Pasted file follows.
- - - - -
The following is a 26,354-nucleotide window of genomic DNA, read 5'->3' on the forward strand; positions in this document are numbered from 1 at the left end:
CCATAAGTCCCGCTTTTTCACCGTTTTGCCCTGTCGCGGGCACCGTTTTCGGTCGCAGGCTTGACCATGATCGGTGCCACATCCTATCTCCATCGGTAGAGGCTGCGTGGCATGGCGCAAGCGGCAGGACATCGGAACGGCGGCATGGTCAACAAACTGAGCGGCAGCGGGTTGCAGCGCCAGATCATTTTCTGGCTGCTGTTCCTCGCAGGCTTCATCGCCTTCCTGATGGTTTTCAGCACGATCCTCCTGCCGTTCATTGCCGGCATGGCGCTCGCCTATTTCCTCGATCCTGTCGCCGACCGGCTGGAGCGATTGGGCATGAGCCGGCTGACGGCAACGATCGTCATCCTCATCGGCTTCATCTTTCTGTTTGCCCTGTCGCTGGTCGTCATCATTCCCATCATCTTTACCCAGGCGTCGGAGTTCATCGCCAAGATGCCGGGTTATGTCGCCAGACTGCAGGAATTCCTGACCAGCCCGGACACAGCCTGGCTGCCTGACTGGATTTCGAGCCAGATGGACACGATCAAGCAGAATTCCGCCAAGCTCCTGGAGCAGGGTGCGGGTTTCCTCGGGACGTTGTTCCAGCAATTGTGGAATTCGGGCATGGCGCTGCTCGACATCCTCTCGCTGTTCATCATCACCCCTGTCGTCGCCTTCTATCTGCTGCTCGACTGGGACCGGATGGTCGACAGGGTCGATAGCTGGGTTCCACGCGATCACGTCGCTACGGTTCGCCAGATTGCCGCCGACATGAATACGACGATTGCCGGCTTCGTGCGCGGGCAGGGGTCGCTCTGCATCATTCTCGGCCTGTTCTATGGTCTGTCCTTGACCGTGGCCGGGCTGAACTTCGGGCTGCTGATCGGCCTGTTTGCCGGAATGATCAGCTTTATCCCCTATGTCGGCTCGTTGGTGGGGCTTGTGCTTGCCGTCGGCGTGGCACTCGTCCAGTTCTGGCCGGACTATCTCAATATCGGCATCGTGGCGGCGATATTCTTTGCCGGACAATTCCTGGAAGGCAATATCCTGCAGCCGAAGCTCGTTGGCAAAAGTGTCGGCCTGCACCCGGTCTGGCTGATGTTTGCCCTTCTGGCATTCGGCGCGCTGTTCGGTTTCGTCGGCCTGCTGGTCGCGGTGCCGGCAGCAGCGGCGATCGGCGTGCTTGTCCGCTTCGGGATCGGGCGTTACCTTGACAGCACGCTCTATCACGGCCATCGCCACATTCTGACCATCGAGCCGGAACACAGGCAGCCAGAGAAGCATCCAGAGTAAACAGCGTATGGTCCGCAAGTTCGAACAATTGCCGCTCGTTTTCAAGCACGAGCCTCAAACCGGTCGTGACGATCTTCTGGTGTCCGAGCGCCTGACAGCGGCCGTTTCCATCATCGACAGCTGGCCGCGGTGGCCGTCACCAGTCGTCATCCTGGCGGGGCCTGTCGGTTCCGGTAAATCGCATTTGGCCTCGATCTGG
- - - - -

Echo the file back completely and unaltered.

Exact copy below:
The following is a 26,354-nucleotide window of genomic DNA, read 5'->3' on the forward strand; positions in this document are numbered from 1 at the left end:
CCATAAGTCCCGCTTTTTCACCGTTTTGCCCTGTCGCGGGCACCGTTTTCGGTCGCAGGCTTGACCATGATCGGTGCCACATCCTATCTCCATCGGTAGAGGCTGCGTGGCATGGCGCAAGCGGCAGGACATCGGAACGGCGGCATGGTCAACAAACTGAGCGGCAGCGGGTTGCAGCGCCAGATCATTTTCTGGCTGCTGTTCCTCGCAGGCTTCATCGCCTTCCTGATGGTTTTCAGCACGATCCTCCTGCCGTTCATTGCCGGCATGGCGCTCGCCTATTTCCTCGATCCTGTCGCCGACCGGCTGGAGCGATTGGGCATGAGCCGGCTGACGGCAACGATCGTCATCCTCATCGGCTTCATCTTTCTGTTTGCCCTGTCGCTGGTCGTCATCATTCCCATCATCTTTACCCAGGCGTCGGAGTTCATCGCCAAGATGCCGGGTTATGTCGCCAGACTGCAGGAATTCCTGACCAGCCCGGACACAGCCTGGCTGCCTGACTGGATTTCGAGCCAGATGGACACGATCAAGCAGAATTCCGCCAAGCTCCTGGAGCAGGGTGCGGGTTTCCTCGGGACGTTGTTCCAGCAATTGTGGAATTCGGGCATGGCGCTGCTCGACATCCTCTCGCTGTTCATCATCACCCCTGTCGTCGCCTTCTATCTGCTGCTCGACTGGGACCGGATGGTCGACAGGGTCGATAGCTGGGTTCCACGCGATCACGTCGCTACGGTTCGCCAGATTGCCGCCGACATGAATACGACGATTGCCGGCTTCGTGCGCGGGCAGGGGTCGCTCTGCATCATTCTCGGCCTGTTCTATGGTCTGTCCTTGACCGTGGCCGGGCTGAACTTCGGGCTGCTGATCGGCCTGTTTGCCGGAATGATCAGCTTTATCCCCTATGTCGGCTCGTTGGTGGGGCTTGTGCTTGCCGTCGGCGTGGCACTCGTCCAGTTCTGGCCGGACTATCTCAATATCGGCATCGTGGCGGCGATATTCTTTGCCGGACAATTCCTGGAAGGCAATATCCTGCAGCCGAAGCTCGTTGGCAAAAGTGTCGGCCTGCACCCGGTCTGGCTGATGTTTGCCCTTCTGGCATTCGGCGCGCTGTTCGGTTTCGTCGGCCTGCTGGTCGCGGTGCCGGCAGCAGCGGCGATCGGCGTGCTTGTCCGCTTCGGGATCGGGCGTTACCTTGACAGCACGCTCTATCACGGCCATCGCCACATTCTGACCATCGAGCCGGAACACAGGCAGCCAGAGAAGCATCCAGAGTAAACAGCGTATGGTCCGCAAGTTCGAACAATTGCCGCTCGTTTTCAAGCACGAGCCTCAAACCGGTCGTGACGATCTTCTGGTGTCCGAGCGCCTGACAGCGGCCGTTTCCATCATCGACAGCTGGCCGCGGTGGCCGTCACCAGTCGTCATCCTGGCGGGGCCTGTCGGTTCCGGTAAATCGCATTTGGCCTCGATCTGG